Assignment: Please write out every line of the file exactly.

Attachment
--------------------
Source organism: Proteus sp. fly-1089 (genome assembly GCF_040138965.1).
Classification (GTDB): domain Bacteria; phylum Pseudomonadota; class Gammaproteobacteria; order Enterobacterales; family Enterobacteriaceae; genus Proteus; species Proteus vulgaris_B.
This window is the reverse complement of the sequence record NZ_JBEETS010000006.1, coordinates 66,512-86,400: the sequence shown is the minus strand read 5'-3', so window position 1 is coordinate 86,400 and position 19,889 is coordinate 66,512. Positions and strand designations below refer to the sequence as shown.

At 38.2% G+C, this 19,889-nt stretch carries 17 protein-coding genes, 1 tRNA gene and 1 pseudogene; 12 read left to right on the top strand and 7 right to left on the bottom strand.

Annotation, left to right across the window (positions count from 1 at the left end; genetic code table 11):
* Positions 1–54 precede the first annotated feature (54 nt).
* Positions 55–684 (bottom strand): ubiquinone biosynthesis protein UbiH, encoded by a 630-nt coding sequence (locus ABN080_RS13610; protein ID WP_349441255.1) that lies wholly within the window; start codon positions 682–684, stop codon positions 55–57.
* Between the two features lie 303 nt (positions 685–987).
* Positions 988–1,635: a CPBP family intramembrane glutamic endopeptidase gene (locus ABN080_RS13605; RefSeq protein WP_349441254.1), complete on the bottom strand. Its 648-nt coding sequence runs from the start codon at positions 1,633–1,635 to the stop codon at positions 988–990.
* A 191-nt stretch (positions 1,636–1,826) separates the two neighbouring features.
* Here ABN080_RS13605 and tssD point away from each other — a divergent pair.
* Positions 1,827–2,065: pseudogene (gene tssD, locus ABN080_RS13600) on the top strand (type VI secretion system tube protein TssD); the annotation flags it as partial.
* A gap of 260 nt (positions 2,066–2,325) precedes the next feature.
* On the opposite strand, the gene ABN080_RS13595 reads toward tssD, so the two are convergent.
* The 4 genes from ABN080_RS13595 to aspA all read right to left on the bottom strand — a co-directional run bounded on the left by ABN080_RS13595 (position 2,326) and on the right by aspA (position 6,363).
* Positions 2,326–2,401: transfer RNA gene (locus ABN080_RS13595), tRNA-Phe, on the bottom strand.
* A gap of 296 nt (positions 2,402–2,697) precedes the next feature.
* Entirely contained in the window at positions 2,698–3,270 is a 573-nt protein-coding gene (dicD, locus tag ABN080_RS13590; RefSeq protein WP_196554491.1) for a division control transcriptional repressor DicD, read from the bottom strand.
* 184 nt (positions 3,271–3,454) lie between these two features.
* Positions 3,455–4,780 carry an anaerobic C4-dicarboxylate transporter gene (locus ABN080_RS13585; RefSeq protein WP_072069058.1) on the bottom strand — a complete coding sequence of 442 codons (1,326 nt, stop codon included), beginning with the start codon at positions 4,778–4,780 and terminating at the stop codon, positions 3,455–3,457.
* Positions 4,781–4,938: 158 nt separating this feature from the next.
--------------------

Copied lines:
Source organism: Proteus sp. fly-1089 (genome assembly GCF_040138965.1).
Classification (GTDB): domain Bacteria; phylum Pseudomonadota; class Gammaproteobacteria; order Enterobacterales; family Enterobacteriaceae; genus Proteus; species Proteus vulgaris_B.
This window is the reverse complement of the sequence record NZ_JBEETS010000006.1, coordinates 66,512-86,400: the sequence shown is the minus strand read 5'-3', so window position 1 is coordinate 86,400 and position 19,889 is coordinate 66,512. Positions and strand designations below refer to the sequence as shown.

At 38.2% G+C, this 19,889-nt stretch carries 17 protein-coding genes, 1 tRNA gene and 1 pseudogene; 12 read left to right on the top strand and 7 right to left on the bottom strand.

Annotation, left to right across the window (positions count from 1 at the left end; genetic code table 11):
* Positions 1–54 precede the first annotated feature (54 nt).
* Positions 55–684 (bottom strand): ubiquinone biosynthesis protein UbiH, encoded by a 630-nt coding sequence (locus ABN080_RS13610; protein ID WP_349441255.1) that lies wholly within the window; start codon positions 682–684, stop codon positions 55–57.
* Between the two features lie 303 nt (positions 685–987).
* Positions 988–1,635: a CPBP family intramembrane glutamic endopeptidase gene (locus ABN080_RS13605; RefSeq protein WP_349441254.1), complete on the bottom strand. Its 648-nt coding sequence runs from the start codon at positions 1,633–1,635 to the stop codon at positions 988–990.
* A 191-nt stretch (positions 1,636–1,826) separates the two neighbouring features.
* Here ABN080_RS13605 and tssD point away from each other — a divergent pair.
* Positions 1,827–2,065: pseudogene (gene tssD, locus ABN080_RS13600) on the top strand (type VI secretion system tube protein TssD); the annotation flags it as partial.
* A gap of 260 nt (positions 2,066–2,325) precedes the next feature.
* On the opposite strand, the gene ABN080_RS13595 reads toward tssD, so the two are convergent.
* The 4 genes from ABN080_RS13595 to aspA all read right to left on the bottom strand — a co-directional run bounded on the left by ABN080_RS13595 (position 2,326) and on the right by aspA (position 6,363).
* Positions 2,326–2,401: transfer RNA gene (locus ABN080_RS13595), tRNA-Phe, on the bottom strand.
* A gap of 296 nt (positions 2,402–2,697) precedes the next feature.
* Entirely contained in the window at positions 2,698–3,270 is a 573-nt protein-coding gene (dicD, locus tag ABN080_RS13590; RefSeq protein WP_196554491.1) for a division control transcriptional repressor DicD, read from the bottom strand.
* 184 nt (positions 3,271–3,454) lie between these two features.
* Positions 3,455–4,780 carry an anaerobic C4-dicarboxylate transporter gene (locus ABN080_RS13585; RefSeq protein WP_072069058.1) on the bottom strand — a complete coding sequence of 442 codons (1,326 nt, stop codon included), beginning with the start codon at positions 4,778–4,780 and terminating at the stop codon, positions 3,455–3,457.
* Positions 4,781–4,938: 158 nt separating this feature from the next.